If you've never been to a community seder, it's reasonable to wonder what it's like. Will the people be old, or young? Will everyone know everyone else? And, will the matzah balls bounce?
Well, the point of a Passover seder is, after all, to ask questions. Every seder will certainly recount the exodus of the Jews from ancient Egypt, as the tale is told in the Biblical book of Exodus. But as matzah is matzoh, every seder will be a little differently flavored, in terms of demographics, length of service, and whether the congregation sings "Let My People Go" or "Chad Gad Ya" on or off-key.
The only way to know is to go.
In keeping with the spirit of inquiry of the Passover holiday, here are three distinctly non-Talmudic and very basic questions and answers about community seders in general, and in Brooklyn.
1. What is a Community Seder?
A community Passover seder, usually held by a synagogue, is a combination storytelling event, Jewish religious service, and big festive meal that is open to the community, whether or not they are members of a congregation.
In keeping with the Passover injunction, "let all who are hungry come and eat," these events are expansive, educational, intergenerational, full of song, inquiry, and fun.
The essence of a seder is the communal re-telling, and joyous re-experiencing, of the Biblical story of the Jews' exodus from Egypt, an iconic journey from slavery to freedom. During a long festive meal, participants read (and sometimes act) the story, adding observations and interpretations, including references to current events. Children are encouraged to engage. Indeed, some elements of the Passover seder are expressly designed to peak a child's curiousity.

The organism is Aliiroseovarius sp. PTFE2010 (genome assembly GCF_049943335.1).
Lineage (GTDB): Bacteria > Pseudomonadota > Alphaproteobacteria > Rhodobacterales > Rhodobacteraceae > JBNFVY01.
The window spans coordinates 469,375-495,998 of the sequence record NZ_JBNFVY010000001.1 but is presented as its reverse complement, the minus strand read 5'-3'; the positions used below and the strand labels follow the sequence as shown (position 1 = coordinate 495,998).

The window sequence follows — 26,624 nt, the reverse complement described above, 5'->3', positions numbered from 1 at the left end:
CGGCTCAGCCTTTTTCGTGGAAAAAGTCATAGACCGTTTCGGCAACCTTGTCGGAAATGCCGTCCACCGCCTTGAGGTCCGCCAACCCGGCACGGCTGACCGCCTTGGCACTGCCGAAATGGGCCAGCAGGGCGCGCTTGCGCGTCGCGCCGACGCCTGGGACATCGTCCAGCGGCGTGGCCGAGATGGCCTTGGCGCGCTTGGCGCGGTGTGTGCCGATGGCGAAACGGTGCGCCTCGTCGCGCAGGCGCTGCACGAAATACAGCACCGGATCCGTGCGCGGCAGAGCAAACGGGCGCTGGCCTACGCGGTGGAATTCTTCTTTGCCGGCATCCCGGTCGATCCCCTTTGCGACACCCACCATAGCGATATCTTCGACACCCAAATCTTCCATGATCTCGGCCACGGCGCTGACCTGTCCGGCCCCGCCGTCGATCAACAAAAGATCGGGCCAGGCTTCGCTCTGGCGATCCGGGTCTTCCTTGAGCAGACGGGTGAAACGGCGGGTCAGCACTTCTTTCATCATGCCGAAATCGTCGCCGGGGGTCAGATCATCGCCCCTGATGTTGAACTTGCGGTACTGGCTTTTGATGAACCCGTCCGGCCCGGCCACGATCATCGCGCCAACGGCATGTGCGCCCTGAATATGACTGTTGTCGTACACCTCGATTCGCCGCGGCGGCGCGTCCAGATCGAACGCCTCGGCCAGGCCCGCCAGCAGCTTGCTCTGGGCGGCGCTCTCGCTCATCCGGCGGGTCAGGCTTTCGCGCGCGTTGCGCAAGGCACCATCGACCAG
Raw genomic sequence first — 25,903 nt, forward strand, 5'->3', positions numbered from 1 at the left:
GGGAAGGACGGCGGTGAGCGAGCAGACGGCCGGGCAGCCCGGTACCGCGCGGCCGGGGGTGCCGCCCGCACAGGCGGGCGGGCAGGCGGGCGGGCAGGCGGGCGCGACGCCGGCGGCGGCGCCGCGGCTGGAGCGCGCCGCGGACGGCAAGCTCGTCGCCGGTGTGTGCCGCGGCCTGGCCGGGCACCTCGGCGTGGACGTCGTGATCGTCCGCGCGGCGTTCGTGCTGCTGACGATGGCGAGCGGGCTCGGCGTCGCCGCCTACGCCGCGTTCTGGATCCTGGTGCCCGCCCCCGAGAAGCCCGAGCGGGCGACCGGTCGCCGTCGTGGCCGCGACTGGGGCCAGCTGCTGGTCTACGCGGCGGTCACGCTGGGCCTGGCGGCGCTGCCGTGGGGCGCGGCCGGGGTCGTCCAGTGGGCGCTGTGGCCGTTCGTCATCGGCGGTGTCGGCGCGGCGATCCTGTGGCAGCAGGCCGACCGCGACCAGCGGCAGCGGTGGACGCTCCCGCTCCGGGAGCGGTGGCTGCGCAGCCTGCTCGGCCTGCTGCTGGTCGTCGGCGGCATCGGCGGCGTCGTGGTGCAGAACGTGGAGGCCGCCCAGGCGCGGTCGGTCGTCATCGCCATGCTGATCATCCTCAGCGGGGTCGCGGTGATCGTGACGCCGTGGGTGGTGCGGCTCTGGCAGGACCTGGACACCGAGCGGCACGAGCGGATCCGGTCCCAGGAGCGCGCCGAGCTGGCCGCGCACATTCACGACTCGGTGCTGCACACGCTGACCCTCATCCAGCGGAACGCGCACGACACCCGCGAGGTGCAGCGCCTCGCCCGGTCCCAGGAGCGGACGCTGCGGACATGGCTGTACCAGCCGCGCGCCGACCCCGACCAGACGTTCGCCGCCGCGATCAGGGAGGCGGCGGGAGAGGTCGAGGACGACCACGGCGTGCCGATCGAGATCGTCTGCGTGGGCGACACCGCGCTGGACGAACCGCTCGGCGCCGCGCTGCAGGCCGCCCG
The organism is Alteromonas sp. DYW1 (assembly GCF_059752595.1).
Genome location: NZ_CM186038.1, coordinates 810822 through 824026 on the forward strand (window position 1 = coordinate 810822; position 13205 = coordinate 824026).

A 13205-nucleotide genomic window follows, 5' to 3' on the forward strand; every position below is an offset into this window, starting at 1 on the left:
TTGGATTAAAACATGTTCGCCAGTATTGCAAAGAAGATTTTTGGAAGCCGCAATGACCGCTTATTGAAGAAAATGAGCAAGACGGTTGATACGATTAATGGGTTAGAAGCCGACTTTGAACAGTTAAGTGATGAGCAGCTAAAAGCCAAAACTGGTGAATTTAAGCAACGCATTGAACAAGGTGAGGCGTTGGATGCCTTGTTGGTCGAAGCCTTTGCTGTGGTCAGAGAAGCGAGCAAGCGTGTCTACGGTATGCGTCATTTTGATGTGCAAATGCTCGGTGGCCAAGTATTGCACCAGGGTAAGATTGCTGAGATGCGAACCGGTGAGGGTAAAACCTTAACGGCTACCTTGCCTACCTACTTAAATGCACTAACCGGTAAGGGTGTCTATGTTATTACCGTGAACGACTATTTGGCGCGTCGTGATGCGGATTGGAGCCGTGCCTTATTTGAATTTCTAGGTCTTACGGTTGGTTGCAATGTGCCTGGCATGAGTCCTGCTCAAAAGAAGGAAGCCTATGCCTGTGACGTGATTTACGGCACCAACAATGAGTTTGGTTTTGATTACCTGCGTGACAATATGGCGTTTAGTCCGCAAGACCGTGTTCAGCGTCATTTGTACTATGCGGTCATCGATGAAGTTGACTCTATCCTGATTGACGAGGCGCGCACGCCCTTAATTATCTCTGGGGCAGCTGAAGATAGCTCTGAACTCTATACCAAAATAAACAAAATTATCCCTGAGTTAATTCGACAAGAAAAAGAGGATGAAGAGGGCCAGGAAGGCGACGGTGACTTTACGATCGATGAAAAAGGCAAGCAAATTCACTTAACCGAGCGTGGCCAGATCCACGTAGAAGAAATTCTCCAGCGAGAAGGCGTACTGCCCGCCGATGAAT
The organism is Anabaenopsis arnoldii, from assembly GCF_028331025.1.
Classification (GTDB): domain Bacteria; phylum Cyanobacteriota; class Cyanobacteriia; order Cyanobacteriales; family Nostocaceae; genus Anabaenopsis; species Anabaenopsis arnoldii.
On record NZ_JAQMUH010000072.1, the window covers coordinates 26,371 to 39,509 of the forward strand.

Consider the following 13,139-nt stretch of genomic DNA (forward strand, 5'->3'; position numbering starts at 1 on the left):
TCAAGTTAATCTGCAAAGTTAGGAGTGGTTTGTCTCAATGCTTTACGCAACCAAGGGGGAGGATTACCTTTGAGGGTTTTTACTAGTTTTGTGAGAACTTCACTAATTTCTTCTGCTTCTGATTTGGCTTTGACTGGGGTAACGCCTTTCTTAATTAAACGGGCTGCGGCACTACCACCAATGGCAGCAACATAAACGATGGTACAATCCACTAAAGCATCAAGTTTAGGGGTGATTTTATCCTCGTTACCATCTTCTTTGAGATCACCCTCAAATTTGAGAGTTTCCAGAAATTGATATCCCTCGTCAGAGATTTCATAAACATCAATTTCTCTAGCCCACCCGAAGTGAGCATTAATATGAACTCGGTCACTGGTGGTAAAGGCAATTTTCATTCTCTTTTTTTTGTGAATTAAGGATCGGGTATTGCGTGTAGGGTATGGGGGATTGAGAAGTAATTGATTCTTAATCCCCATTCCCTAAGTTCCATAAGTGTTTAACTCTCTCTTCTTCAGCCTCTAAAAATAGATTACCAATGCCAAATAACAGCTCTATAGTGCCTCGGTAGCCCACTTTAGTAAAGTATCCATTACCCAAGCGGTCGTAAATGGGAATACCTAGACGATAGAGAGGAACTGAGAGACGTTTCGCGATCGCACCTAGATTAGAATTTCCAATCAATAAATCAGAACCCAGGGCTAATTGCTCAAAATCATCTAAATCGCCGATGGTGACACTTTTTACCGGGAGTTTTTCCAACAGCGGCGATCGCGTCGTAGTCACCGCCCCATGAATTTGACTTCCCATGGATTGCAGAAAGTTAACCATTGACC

2. What is a Community Passover Seder Like?
Rabbi Ari Kirschenbaum of the Chabad Congregation Kol Israel of Prospect Heights-Fort Greene, said,
Our community seders are festive, meaningful, thought-provoking and community-based. We have a family-friendly atmosphere. Traditional and non-traditional Jews of all ages come together and experience something truly powerful
Pesach means having discussions, asking questions. Everything is done to inspire the kids' curiosity. Non-members are not just welcome, but encouraged to join us. Come for great food, great people."
At every seder, the table features certain items: matzah, wine, candles, a special Elijahs cup, bitter herbs, and two concoctions, haroset and maror, that play a role in the retelling of the Exodus story.
While familiy seders can last an hour, or until dawn, community seders tend to run an hour and a half to two hours.
3. How Can You Find a Community Passover Seder in Brooklyn?
There are pockets of Jewish life throughout Brooklyn. To find a religiously-oriented community seder, contact a local synagogue or Jewish community center. These might include:
- Manhattan Beach Jewish Center Orthodox (718) 891-8700
- Seaview Jewish Center Orthodox (718) 444-2222
- Young Israel of Kings Bay Orthodox - primarily conducted in Russian. (718) 332-6231
- Beth-El Jewish Center of Flatbush Orthodox (718) 375-0120